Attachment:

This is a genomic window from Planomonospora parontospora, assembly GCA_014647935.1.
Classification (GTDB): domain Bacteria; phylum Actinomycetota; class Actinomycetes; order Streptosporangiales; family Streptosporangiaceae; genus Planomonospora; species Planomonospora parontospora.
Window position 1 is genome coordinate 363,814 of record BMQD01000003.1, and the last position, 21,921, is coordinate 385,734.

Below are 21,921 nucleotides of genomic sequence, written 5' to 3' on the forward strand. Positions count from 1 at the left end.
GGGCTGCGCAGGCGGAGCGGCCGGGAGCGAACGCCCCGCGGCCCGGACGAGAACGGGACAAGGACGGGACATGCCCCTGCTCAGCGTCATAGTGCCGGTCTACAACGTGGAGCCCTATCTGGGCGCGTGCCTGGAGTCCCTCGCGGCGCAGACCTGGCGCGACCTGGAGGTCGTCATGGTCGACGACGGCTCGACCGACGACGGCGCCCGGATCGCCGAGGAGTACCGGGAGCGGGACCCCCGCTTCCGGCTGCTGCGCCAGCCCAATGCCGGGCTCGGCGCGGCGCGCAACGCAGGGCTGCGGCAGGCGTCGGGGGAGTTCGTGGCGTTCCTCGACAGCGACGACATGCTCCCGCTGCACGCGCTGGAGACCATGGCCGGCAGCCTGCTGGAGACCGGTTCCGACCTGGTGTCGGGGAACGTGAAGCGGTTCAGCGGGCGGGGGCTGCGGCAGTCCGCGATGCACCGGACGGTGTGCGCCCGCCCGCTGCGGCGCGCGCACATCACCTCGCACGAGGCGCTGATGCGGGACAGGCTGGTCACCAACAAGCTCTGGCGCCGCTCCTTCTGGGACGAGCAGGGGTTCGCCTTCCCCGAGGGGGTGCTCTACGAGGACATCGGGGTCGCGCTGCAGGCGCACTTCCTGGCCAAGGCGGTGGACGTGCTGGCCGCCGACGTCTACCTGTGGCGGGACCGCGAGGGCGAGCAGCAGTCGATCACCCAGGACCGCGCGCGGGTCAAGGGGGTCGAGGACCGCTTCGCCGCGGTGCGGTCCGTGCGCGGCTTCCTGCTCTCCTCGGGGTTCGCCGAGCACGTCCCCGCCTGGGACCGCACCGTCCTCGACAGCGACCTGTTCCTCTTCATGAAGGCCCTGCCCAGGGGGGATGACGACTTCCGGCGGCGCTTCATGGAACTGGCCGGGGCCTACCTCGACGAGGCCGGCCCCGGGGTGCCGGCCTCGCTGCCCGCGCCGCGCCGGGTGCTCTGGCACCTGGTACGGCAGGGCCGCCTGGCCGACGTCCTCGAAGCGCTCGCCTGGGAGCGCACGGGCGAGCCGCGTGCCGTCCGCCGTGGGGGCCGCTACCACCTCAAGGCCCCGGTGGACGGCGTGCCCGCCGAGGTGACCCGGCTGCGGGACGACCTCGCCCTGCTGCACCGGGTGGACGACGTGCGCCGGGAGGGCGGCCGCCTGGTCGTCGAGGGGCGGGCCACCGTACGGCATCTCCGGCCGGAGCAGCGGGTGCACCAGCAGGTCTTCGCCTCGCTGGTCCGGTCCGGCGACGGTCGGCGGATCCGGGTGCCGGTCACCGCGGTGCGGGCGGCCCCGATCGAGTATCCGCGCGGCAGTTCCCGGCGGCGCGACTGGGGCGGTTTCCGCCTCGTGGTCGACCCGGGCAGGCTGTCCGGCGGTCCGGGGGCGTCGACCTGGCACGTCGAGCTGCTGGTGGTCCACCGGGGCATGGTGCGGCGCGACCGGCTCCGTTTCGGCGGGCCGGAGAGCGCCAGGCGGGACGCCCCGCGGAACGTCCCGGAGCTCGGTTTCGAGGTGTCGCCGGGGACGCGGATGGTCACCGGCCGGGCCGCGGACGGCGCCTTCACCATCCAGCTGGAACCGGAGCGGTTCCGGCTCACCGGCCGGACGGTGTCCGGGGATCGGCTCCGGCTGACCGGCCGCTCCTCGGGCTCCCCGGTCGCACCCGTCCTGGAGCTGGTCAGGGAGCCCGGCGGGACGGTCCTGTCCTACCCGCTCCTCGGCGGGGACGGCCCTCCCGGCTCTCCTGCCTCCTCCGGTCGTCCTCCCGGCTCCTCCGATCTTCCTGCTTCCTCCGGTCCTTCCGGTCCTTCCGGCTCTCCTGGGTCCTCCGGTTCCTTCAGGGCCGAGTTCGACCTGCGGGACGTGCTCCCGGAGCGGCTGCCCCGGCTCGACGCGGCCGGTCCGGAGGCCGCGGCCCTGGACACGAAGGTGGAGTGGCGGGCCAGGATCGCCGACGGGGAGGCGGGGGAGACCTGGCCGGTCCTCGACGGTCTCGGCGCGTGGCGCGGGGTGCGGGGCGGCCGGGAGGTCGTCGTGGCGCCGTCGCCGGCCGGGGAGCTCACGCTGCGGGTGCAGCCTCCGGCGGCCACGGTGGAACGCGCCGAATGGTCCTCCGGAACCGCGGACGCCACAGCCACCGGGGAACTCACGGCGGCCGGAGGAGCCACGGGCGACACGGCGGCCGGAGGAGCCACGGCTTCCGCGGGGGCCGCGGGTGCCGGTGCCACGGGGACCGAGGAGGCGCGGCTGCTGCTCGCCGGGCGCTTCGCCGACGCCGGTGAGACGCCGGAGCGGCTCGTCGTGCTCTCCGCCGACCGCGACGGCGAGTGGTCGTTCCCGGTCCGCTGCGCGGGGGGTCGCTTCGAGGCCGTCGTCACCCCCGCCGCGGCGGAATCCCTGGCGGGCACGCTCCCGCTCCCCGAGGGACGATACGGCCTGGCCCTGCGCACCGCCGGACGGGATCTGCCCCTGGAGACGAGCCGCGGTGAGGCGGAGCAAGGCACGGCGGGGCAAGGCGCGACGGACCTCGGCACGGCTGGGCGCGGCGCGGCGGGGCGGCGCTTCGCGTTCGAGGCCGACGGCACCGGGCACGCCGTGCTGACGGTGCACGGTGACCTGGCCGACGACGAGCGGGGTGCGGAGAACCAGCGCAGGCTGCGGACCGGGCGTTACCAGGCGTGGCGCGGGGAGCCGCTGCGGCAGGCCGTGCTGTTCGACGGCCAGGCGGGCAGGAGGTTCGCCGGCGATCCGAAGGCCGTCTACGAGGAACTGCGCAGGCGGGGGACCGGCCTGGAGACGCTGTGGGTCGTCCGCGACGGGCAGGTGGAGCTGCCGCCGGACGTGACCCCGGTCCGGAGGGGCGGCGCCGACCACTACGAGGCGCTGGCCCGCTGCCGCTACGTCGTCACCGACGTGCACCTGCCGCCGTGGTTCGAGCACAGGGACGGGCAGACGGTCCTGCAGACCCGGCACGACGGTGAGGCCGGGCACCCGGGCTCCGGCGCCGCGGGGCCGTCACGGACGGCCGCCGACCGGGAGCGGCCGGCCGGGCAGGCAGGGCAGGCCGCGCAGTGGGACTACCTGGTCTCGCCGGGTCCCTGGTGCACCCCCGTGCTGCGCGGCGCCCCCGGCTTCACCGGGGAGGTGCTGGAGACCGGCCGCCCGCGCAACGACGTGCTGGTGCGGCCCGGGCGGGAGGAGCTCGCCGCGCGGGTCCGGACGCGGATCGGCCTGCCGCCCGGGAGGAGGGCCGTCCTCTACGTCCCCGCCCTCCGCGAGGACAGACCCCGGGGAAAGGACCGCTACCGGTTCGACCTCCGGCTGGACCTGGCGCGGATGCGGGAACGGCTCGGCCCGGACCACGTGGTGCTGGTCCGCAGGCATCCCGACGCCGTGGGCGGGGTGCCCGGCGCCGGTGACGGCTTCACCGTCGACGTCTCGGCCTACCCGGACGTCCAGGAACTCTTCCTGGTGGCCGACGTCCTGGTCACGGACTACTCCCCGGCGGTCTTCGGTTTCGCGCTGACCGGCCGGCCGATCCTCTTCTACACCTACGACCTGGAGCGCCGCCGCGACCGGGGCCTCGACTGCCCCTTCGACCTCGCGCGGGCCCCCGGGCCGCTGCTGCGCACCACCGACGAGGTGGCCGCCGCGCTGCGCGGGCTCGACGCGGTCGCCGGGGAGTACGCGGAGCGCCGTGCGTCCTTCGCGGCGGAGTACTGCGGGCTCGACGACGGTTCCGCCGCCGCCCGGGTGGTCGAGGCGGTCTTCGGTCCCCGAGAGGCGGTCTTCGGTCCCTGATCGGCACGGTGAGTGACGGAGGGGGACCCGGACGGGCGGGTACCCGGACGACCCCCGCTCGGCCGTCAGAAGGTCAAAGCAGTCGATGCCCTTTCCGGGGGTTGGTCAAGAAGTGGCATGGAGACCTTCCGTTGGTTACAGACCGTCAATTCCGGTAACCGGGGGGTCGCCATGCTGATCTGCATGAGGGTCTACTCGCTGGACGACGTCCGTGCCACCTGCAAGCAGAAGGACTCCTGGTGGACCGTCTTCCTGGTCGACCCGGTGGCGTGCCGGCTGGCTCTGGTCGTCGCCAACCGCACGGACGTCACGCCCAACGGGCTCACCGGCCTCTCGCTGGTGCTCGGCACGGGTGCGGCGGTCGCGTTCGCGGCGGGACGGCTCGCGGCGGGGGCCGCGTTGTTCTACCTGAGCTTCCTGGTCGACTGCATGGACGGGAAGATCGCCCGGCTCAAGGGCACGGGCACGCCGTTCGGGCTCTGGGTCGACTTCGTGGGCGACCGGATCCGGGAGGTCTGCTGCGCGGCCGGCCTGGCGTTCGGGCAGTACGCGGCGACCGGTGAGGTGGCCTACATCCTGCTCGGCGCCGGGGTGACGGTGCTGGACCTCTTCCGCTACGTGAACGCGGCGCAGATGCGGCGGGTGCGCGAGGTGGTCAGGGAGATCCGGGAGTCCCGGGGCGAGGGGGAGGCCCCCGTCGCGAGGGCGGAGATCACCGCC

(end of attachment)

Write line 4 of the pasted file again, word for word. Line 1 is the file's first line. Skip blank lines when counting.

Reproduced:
Below are 21,921 nucleotides of genomic sequence, written 5' to 3' on the forward strand. Positions count from 1 at the left end.